Uncertainty, change, disruption. These are all things we typically try to avoid. But in the fast-paced news biz, they are things you seek out and must learn to embrace. Some people love the uncertainty of what the day will bring. Because quite frankly, you never know. For me, it came in many shapes and forms over the years as an Anchor/Reporter in Bluefield, WV and Evansville, IN, to the Daybreak anchor at WVEC TV-13. From a lunchtime NAVY jet crash into an apartment building to a tornado tearing through rural Kentucky, to an attack on a Navy ship docked in Yemen for a port stop. And of course, the worst terrorist attack on U.S. soil in our nation’s history with planes crashing at three sites, on the same day within a two-hour time span. These are all stories that shape our lives, and I was part of them and many more as a journalist.
Something as simple as a turn in the weather, and BOOM, you’re in the middle of an 8-hour on-air marathon of juggling reporter live shots with no scripts and little information other than what you’re hearing over-the-air from reporters in the field, from minute to minute! You have to be an ad-lib queen to make it work. All of this leads to disruption. Disruption of your day, disruption of your shoot schedule for that special report you lined up weeks ago, disruption of your diet. All you’re going to get to eat while tethered to the set, anchoring for hours on end, is what the station provides. Usually pre-packaged snacks or fatty fast-food. And if you are in t he field reporting – Fuget abat it! It’s what you threw into your lunch bag that day, and that’s it! But man, when you’re in it – YOU ARE IN IT! The adrenaline is pumping, your mind is whizzing, and you basically forget, that just maybe, oh no, you definitely have to pee.
Then there’s change. It’s funny how lots of things are the same every single day. The difficult log-in on your computer, the teleprompter malfunctions, the cameras, the hum of the scanners in the newsroom, the never-ending complaints about pay and morale. But the information is never the same. It changes from second-to-second, minute-to-minute, day-to-day, week-to-week, month-to-month, year-to-year, and before you know it, you’re a mini expert on the history of your community — the backstory on the backstory of the backstory, of what you’ve covered so many times.
Next thing you know, you’ve spent nearly 20 years learning a teeny little bit about an endless number of topics. House mortgages, firefighting, computer hacking, designer jeans, getting a properly sized bra, laser hair removal, heart disease, breast milk banks, special forces, sequestration, the BRAC commission, flood zones, and on and on and on! Whether in the field as a reporter or in the studio as an anchor, YOU are the source of information that helps people make decisions about their family’s budget, their children’s educations, the safety of their home, even who their next president will be!
There are perks! Like emceeing events where you can make a difference, helping raise money for charity.
Sometimes you also get to meet famous people. Oh, H-E-L-L-O Derek Hough from Dancing with the Stars!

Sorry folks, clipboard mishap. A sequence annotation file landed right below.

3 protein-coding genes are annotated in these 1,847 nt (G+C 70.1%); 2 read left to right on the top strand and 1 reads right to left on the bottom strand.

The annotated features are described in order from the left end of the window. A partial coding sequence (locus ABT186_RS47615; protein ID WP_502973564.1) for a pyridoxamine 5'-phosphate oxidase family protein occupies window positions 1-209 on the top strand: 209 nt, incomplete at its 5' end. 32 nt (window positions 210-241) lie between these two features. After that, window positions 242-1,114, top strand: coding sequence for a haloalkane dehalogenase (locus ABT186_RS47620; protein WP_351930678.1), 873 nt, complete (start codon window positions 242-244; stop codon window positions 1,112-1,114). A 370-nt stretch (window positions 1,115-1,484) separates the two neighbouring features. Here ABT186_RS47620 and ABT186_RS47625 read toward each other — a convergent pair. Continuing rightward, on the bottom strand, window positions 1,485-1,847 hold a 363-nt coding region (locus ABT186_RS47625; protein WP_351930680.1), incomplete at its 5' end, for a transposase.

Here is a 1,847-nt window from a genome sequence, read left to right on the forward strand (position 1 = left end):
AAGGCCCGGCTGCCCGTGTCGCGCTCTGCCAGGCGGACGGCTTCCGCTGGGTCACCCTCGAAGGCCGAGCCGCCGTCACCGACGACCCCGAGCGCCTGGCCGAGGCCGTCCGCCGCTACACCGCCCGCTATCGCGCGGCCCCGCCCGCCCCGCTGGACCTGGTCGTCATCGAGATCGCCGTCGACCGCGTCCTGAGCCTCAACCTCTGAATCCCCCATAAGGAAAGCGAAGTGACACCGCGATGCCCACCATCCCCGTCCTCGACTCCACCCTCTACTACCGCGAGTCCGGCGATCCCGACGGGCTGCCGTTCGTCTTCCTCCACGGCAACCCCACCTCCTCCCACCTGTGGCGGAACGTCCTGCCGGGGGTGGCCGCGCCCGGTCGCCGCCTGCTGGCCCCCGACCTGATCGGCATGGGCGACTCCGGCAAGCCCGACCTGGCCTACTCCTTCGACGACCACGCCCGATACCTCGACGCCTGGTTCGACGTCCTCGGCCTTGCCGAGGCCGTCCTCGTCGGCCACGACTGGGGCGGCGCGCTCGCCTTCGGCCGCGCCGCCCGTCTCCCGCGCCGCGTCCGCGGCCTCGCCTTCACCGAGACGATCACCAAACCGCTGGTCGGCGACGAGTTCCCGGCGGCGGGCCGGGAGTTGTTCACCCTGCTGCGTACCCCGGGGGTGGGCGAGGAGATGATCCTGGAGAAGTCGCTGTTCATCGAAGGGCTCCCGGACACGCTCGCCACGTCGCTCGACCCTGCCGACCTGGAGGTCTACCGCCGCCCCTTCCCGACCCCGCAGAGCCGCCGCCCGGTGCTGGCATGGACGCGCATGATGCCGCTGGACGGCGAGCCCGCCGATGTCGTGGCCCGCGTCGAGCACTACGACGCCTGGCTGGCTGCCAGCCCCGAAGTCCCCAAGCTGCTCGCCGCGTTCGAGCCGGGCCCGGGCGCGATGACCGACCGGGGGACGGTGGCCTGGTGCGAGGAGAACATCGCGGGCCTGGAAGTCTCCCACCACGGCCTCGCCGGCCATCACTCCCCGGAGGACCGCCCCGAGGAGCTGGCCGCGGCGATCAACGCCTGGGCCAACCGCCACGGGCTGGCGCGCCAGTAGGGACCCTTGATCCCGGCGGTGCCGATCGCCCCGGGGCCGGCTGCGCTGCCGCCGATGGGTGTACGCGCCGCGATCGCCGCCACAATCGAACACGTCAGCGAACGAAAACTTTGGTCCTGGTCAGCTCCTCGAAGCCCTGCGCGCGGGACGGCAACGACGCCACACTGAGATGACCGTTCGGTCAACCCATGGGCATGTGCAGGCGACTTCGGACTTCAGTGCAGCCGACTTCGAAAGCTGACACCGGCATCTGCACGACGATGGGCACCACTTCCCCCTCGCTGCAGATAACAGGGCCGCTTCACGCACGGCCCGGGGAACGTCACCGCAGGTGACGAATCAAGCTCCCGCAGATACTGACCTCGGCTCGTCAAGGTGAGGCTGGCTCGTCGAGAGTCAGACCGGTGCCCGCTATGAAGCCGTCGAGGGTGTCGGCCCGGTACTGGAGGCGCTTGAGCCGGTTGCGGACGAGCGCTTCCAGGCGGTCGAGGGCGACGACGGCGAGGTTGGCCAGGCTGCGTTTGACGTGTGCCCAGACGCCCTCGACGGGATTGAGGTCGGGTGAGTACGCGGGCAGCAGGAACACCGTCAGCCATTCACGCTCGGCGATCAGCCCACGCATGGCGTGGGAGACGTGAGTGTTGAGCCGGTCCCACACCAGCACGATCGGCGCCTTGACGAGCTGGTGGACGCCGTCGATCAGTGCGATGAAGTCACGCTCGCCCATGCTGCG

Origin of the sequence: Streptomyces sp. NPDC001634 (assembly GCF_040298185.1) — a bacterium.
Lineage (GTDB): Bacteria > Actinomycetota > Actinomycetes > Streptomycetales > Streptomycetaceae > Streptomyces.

How about spending the night on an aircraft carrier to shoot stories and getting to watch flight ops – from the flight deck!
Wouldn’t you like to ride around in, take photogrpahs of and review luxury cars for a weekly segment. I did, for five years! This is me with an Aston Martin DBS Volante — one of my many crushes.
Then, there was the 8 week FBI Citizen’s Academy and getting to be front and center during the bomb suit demonstration! Try kneeling down and getting up in one of those suits, it’s heavy!
For me, flying with the world famous Blue Angel’s – the U. S. Navy’s flight demonstration team was the proverbial “icing on the cake”! There’s no rollercoaster in the world that can give an equivalent thrill!
We terribly overuse the word “awesome”, but journalism is an AWESOME responsibility. And most of the time, an awesome job. I have and always will consider it a valuable community service.
What it isn’t — is glamourous or a get rich scheme. No, news people aren’t celebrities who get their hair and make-up done when they arrive at work by a team of beauty professionals. For the last eight years, I did mine in my car, at stop lights, at 3 in the morning, on my way to work. Our clothing, shoes and fabulous accessories aren’t free. That stuff only happens at the very highest levels in the news biz. We are regular, middle-class stiffs, putting our pants on, one leg at a time just like everyone else. The big difference is – we do it all in the public eye and with a glossy, TV-ready smile.
Last fall, I said farewell to the reporter lifestyle and transitioned my broadcast communication skills and broad, multi-platform media experience into the public relations realm. I now serve as a public relations counselor for Meridian Group. As part of the PR team, I help to both foster positive ‘brand recognition’ and develop strategies to generate media coverage for clients such as STIHL Inc., Wounded Warrior Project, Independent We Stand, and the Virginia Beach Public Library, all while growing relationships with new and existing contacts.
Here’s to uncertainty, change, disruption and now — the best those three can offer, with the start of a new career and adventure. Carpe diem!